The seats with back rests that are common in today’s towers are a great spot for the owner’s kids to sit looking ahead and drinking a coke in calm water, but make watching trolling baits or seeing what is going on in the cockpit when fighting a fish almost impossible. I rarely see a tower these days I would allow on any boat that I had to run and fish competitively!

Badly designed flying bridges are also far too common on new boats. I was on a “sport fishing” boat that cost several million dollars, from a highly respected custom builder, with a helm station that did not only NOT allow me to see the angler in the fighting chair, I could not see any part of the fore deck while attempting to dock the boat. (When the mate stood as far forward as possible on the bow I could barely see the belt buckle at his waist!)

Yacht captains may be used to running back and forth across their flying bridge as they carefully approach dock but I find that unacceptable in a sport fishing boat. (“Wait a minute and hold still Mr. Marlin while I run over here and see where my angler is right now!” -Fat chance!)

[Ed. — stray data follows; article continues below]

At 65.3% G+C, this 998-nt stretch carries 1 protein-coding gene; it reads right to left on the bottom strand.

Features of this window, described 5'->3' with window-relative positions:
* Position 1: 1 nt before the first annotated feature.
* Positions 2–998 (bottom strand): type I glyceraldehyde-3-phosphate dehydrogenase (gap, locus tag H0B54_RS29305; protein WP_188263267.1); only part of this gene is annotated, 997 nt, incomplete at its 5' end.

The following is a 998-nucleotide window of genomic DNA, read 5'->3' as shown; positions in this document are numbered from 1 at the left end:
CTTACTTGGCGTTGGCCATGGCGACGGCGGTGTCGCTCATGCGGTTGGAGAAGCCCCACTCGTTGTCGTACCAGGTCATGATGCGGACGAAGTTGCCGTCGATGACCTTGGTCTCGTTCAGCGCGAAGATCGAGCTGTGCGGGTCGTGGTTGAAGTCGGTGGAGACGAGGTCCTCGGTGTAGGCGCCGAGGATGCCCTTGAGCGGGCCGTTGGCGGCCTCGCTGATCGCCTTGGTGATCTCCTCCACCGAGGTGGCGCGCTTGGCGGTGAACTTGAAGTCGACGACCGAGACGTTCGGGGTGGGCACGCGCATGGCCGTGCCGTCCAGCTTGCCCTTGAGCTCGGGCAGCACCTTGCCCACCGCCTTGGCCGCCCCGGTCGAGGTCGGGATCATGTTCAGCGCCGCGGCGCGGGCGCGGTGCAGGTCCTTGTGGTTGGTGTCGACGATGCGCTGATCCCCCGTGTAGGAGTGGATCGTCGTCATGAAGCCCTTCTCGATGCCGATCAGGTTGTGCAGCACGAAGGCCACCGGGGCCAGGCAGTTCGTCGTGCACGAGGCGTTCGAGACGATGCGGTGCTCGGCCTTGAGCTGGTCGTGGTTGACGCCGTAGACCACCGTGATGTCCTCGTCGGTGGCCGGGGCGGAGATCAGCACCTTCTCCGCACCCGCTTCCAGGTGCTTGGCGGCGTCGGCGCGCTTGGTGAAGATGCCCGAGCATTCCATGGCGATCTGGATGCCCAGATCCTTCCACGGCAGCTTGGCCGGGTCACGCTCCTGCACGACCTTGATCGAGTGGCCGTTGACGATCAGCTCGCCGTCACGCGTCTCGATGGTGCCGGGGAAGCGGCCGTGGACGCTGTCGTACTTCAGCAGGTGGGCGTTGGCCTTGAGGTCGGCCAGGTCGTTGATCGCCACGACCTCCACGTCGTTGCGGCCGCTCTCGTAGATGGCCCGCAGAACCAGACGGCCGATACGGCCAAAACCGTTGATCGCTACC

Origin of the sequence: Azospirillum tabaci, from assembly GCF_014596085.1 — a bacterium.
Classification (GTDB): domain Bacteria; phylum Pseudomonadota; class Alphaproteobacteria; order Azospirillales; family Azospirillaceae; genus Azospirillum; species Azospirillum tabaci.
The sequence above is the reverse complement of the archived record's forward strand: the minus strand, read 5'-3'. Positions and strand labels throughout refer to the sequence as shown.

I need to at least be able to see down to the angler’s waist to see what the spool of the reel is doing so I can properly maneuver the boat to help, rather than hinder, my angler.

Cockpit controls can help but should not be placed where an off balance guest can inadvertently pull or push them. (One big advantage of the new electronic controls is that they only function after being activated and assuming command at the designated station, thereby eliminating sudden changes when a control lever is used as a grab rail!)

The new fashionable look in modern sport fishing circles of vessels without a bow rail is also just plain dumb! You may not plan on anchoring (no bottom fishing?) but if you ever have to (especially in rough weather) the owner or designer or builder is ASKING for a law suit  if the passenger or crew setting the anchor falls overboard or gets hurt -and every boat that doesn’t spend ALL its time in dry dock or a marina will at some time have a problem requiring that an anchor be set!

Also, if you are ever going to live aboard or spend a weekend offshore forget about having all the towels exactly the same. Monograms are fine but let’s have several colors so everyone can know which towel is theirs and hang it up to dry and allow at least a couple of days use. (More towel racks please!!!)

Good Luck,

– Peter B

Feb 22, 2013

Yellowfin Tuna Tagging in Panama

Atlantic Tuna Project